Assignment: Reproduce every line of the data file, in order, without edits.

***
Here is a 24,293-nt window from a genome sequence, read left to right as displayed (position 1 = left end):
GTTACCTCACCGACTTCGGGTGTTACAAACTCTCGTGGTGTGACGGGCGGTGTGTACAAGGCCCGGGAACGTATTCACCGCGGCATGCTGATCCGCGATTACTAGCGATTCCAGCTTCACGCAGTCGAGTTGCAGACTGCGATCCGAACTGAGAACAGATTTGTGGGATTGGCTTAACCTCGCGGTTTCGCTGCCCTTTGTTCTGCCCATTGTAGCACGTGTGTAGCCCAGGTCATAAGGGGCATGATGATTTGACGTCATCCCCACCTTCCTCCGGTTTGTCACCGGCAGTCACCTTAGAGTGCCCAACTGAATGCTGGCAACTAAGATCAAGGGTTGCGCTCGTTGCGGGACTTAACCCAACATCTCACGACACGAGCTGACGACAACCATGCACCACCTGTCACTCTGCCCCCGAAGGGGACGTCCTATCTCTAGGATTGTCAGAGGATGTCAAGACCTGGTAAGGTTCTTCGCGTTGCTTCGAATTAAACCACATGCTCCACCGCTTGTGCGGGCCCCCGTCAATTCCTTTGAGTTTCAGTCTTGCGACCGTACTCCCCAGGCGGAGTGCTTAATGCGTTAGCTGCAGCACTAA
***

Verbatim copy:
Here is a 24,293-nt window from a genome sequence, read left to right as displayed (position 1 = left end):
GTTACCTCACCGACTTCGGGTGTTACAAACTCTCGTGGTGTGACGGGCGGTGTGTACAAGGCCCGGGAACGTATTCACCGCGGCATGCTGATCCGCGATTACTAGCGATTCCAGCTTCACGCAGTCGAGTTGCAGACTGCGATCCGAACTGAGAACAGATTTGTGGGATTGGCTTAACCTCGCGGTTTCGCTGCCCTTTGTTCTGCCCATTGTAGCACGTGTGTAGCCCAGGTCATAAGGGGCATGATGATTTGACGTCATCCCCACCTTCCTCCGGTTTGTCACCGGCAGTCACCTTAGAGTGCCCAACTGAATGCTGGCAACTAAGATCAAGGGTTGCGCTCGTTGCGGGACTTAACCCAACATCTCACGACACGAGCTGACGACAACCATGCACCACCTGTCACTCTGCCCCCGAAGGGGACGTCCTATCTCTAGGATTGTCAGAGGATGTCAAGACCTGGTAAGGTTCTTCGCGTTGCTTCGAATTAAACCACATGCTCCACCGCTTGTGCGGGCCCCCGTCAATTCCTTTGAGTTTCAGTCTTGCGACCGTACTCCCCAGGCGGAGTGCTTAATGCGTTAGCTGCAGCACTAA